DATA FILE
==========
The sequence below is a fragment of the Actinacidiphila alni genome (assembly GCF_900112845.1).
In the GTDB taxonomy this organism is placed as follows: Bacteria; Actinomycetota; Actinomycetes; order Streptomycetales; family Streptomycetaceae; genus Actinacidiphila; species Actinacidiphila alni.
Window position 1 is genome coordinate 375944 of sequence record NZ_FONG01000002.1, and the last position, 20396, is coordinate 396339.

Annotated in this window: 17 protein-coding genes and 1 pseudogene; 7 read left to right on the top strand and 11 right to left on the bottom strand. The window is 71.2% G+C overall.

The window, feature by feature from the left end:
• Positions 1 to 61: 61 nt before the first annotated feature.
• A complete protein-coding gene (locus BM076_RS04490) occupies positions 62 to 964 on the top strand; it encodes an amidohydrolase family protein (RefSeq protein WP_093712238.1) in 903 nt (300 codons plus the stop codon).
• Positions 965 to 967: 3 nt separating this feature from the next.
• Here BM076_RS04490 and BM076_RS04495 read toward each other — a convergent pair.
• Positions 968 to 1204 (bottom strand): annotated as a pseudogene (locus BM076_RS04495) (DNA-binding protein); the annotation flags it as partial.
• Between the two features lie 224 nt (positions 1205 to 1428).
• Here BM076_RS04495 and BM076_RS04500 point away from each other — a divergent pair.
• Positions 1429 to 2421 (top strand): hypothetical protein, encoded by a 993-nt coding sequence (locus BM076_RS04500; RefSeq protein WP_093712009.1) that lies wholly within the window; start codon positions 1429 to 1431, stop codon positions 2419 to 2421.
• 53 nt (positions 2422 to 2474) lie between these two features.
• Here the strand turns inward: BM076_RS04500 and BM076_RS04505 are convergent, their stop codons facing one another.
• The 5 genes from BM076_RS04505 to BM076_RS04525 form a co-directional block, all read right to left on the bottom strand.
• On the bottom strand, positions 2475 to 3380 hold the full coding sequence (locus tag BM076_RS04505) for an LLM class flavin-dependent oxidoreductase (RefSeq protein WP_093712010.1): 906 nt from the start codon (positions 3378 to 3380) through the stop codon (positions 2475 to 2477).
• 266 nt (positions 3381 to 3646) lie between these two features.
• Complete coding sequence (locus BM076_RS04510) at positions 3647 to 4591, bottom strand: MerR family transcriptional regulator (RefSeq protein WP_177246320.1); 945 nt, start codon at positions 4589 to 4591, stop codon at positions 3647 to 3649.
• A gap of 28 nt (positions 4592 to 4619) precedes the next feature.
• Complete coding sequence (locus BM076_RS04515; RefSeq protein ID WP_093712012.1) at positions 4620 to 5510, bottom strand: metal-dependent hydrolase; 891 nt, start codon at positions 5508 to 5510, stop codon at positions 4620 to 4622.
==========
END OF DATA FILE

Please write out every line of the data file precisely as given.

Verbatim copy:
The sequence below is a fragment of the Actinacidiphila alni genome (assembly GCF_900112845.1).
In the GTDB taxonomy this organism is placed as follows: Bacteria; Actinomycetota; Actinomycetes; order Streptomycetales; family Streptomycetaceae; genus Actinacidiphila; species Actinacidiphila alni.
Window position 1 is genome coordinate 375944 of sequence record NZ_FONG01000002.1, and the last position, 20396, is coordinate 396339.

Annotated in this window: 17 protein-coding genes and 1 pseudogene; 7 read left to right on the top strand and 11 right to left on the bottom strand. The window is 71.2% G+C overall.

The window, feature by feature from the left end:
• Positions 1 to 61: 61 nt before the first annotated feature.
• A complete protein-coding gene (locus BM076_RS04490) occupies positions 62 to 964 on the top strand; it encodes an amidohydrolase family protein (RefSeq protein WP_093712238.1) in 903 nt (300 codons plus the stop codon).
• Positions 965 to 967: 3 nt separating this feature from the next.
• Here BM076_RS04490 and BM076_RS04495 read toward each other — a convergent pair.
• Positions 968 to 1204 (bottom strand): annotated as a pseudogene (locus BM076_RS04495) (DNA-binding protein); the annotation flags it as partial.
• Between the two features lie 224 nt (positions 1205 to 1428).
• Here BM076_RS04495 and BM076_RS04500 point away from each other — a divergent pair.
• Positions 1429 to 2421 (top strand): hypothetical protein, encoded by a 993-nt coding sequence (locus BM076_RS04500; RefSeq protein WP_093712009.1) that lies wholly within the window; start codon positions 1429 to 1431, stop codon positions 2419 to 2421.
• 53 nt (positions 2422 to 2474) lie between these two features.
• Here the strand turns inward: BM076_RS04500 and BM076_RS04505 are convergent, their stop codons facing one another.
• The 5 genes from BM076_RS04505 to BM076_RS04525 form a co-directional block, all read right to left on the bottom strand.
• On the bottom strand, positions 2475 to 3380 hold the full coding sequence (locus tag BM076_RS04505) for an LLM class flavin-dependent oxidoreductase (RefSeq protein WP_093712010.1): 906 nt from the start codon (positions 3378 to 3380) through the stop codon (positions 2475 to 2477).
• 266 nt (positions 3381 to 3646) lie between these two features.
• Complete coding sequence (locus BM076_RS04510) at positions 3647 to 4591, bottom strand: MerR family transcriptional regulator (RefSeq protein WP_177246320.1); 945 nt, start codon at positions 4589 to 4591, stop codon at positions 3647 to 3649.
• A gap of 28 nt (positions 4592 to 4619) precedes the next feature.
• Complete coding sequence (locus BM076_RS04515; RefSeq protein ID WP_093712012.1) at positions 4620 to 5510, bottom strand: metal-dependent hydrolase; 891 nt, start codon at positions 5508 to 5510, stop codon at positions 4620 to 4622.